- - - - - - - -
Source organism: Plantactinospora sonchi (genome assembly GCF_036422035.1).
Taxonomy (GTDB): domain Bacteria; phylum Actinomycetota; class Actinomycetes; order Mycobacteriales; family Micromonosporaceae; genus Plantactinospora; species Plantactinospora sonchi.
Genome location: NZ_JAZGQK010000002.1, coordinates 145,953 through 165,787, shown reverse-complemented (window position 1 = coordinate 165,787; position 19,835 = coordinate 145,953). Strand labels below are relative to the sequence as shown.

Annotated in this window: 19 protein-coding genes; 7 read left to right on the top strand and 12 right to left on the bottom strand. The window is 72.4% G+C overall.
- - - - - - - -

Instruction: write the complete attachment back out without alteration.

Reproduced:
Source organism: Plantactinospora sonchi (genome assembly GCF_036422035.1).
Taxonomy (GTDB): domain Bacteria; phylum Actinomycetota; class Actinomycetes; order Mycobacteriales; family Micromonosporaceae; genus Plantactinospora; species Plantactinospora sonchi.
Genome location: NZ_JAZGQK010000002.1, coordinates 145,953 through 165,787, shown reverse-complemented (window position 1 = coordinate 165,787; position 19,835 = coordinate 145,953). Strand labels below are relative to the sequence as shown.

Annotated in this window: 19 protein-coding genes; 7 read left to right on the top strand and 12 right to left on the bottom strand. The window is 72.4% G+C overall.